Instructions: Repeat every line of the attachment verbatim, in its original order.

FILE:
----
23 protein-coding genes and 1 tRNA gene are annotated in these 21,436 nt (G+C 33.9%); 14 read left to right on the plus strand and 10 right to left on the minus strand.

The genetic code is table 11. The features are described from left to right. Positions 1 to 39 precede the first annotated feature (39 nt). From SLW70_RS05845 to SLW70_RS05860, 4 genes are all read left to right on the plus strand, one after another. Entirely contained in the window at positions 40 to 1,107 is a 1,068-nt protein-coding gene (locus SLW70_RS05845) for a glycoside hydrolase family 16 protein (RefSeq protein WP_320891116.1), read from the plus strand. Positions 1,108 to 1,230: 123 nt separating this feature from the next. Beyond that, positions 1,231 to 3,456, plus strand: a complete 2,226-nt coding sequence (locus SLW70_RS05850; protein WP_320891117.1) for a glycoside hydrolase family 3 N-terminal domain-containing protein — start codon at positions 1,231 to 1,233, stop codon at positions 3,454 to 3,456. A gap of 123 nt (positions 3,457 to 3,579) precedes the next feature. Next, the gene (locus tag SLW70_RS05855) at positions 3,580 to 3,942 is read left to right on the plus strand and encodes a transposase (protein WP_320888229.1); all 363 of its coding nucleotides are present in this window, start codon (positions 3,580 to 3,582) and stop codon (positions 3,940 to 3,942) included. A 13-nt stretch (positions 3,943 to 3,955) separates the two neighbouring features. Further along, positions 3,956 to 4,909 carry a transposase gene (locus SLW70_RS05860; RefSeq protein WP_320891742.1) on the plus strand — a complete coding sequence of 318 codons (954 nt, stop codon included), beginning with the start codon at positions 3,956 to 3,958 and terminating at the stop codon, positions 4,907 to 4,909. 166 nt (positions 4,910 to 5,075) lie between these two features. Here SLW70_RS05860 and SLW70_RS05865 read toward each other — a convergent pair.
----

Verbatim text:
23 protein-coding genes and 1 tRNA gene are annotated in these 21,436 nt (G+C 33.9%); 14 read left to right on the plus strand and 10 right to left on the minus strand.

The genetic code is table 11. The features are described from left to right. Positions 1 to 39 precede the first annotated feature (39 nt). From SLW70_RS05845 to SLW70_RS05860, 4 genes are all read left to right on the plus strand, one after another. Entirely contained in the window at positions 40 to 1,107 is a 1,068-nt protein-coding gene (locus SLW70_RS05845) for a glycoside hydrolase family 16 protein (RefSeq protein WP_320891116.1), read from the plus strand. Positions 1,108 to 1,230: 123 nt separating this feature from the next. Beyond that, positions 1,231 to 3,456, plus strand: a complete 2,226-nt coding sequence (locus SLW70_RS05850; protein WP_320891117.1) for a glycoside hydrolase family 3 N-terminal domain-containing protein — start codon at positions 1,231 to 1,233, stop codon at positions 3,454 to 3,456. A gap of 123 nt (positions 3,457 to 3,579) precedes the next feature. Next, the gene (locus tag SLW70_RS05855) at positions 3,580 to 3,942 is read left to right on the plus strand and encodes a transposase (protein WP_320888229.1); all 363 of its coding nucleotides are present in this window, start codon (positions 3,580 to 3,582) and stop codon (positions 3,940 to 3,942) included. A 13-nt stretch (positions 3,943 to 3,955) separates the two neighbouring features. Further along, positions 3,956 to 4,909 carry a transposase gene (locus SLW70_RS05860; RefSeq protein WP_320891742.1) on the plus strand — a complete coding sequence of 318 codons (954 nt, stop codon included), beginning with the start codon at positions 3,956 to 3,958 and terminating at the stop codon, positions 4,907 to 4,909. 166 nt (positions 4,910 to 5,075) lie between these two features. Here SLW70_RS05860 and SLW70_RS05865 read toward each other — a convergent pair.